Commercially available feeds that are specifically adapted to the nutritional needs of numerous commercially important mammals are suitable for use in the sialic acid- or ganglioside-containing feeds of this invention. Such feeds are well known and can be obtained from animal feed suppliers.
The sialic acid or ganglioside can be admixed and dispersed in formula, goat's or cow's milk or feed by simple physical mixing procedures. Physical mixing such as homogenization is particularly preferred where cow's and goat's milk are utilized, or where a natural feed such as whole grain particles constitute the feed.
While physical mixing can be utilized for human formulae or processed non-human mammalian feed, it is preferred to admix and disperse the sialic acid or ganglioside, or a mixture thereof, with the formula or a processed feed during its preparation to help assure substantially homogeneous distribution throughout the food. In such instances, the sialic acid, ganglioside or mixture typically constitutes a part of the lipid portion of such foods.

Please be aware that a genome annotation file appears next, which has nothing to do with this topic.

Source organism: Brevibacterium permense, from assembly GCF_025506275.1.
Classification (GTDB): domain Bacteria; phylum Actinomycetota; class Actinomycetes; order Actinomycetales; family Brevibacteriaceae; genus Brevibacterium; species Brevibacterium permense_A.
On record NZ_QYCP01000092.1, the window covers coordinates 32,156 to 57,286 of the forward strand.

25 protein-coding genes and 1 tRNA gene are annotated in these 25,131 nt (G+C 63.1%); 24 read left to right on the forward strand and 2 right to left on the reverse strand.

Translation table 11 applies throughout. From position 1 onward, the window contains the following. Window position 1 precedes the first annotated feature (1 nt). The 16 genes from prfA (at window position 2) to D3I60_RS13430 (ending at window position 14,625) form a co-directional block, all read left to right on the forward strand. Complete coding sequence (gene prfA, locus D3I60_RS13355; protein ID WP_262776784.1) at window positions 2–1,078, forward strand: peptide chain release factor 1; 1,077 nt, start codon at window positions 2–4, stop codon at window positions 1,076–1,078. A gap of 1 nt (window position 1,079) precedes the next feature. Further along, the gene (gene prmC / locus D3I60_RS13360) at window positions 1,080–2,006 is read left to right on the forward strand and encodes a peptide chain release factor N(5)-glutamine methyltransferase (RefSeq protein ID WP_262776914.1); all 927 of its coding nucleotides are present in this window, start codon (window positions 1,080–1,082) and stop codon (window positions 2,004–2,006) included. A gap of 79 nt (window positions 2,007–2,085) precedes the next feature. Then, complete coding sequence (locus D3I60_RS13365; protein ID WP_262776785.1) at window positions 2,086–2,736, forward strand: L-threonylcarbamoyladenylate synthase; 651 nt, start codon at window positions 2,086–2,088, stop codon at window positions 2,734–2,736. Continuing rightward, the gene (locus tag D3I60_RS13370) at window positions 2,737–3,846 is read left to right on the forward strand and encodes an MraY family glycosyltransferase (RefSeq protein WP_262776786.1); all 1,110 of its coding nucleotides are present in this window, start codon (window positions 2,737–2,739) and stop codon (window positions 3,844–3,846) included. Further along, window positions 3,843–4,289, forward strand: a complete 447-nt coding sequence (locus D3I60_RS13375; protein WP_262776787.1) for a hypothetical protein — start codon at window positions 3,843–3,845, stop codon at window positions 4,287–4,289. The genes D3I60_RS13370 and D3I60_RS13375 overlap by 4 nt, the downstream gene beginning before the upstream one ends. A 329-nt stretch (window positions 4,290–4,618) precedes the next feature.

The invention also contemplates a dietary supplement comprising a sialic acid or a ganglioside in a physiologically tolerable excipient. Preferred sialic acids and ganglioside are as previously described.
As an effective amount of sialic acid, ganglioside or a mixture thereof is substantially homogeneously dispersed in the excipient as a unit dose. The effective amount is an amount sufficient to provide about 0.0003 to about 0.02 percent, and more preferably about 0.005 to about 0.015 percent, of the young mammal's body weight per day in the dose form in which the supplement is administered.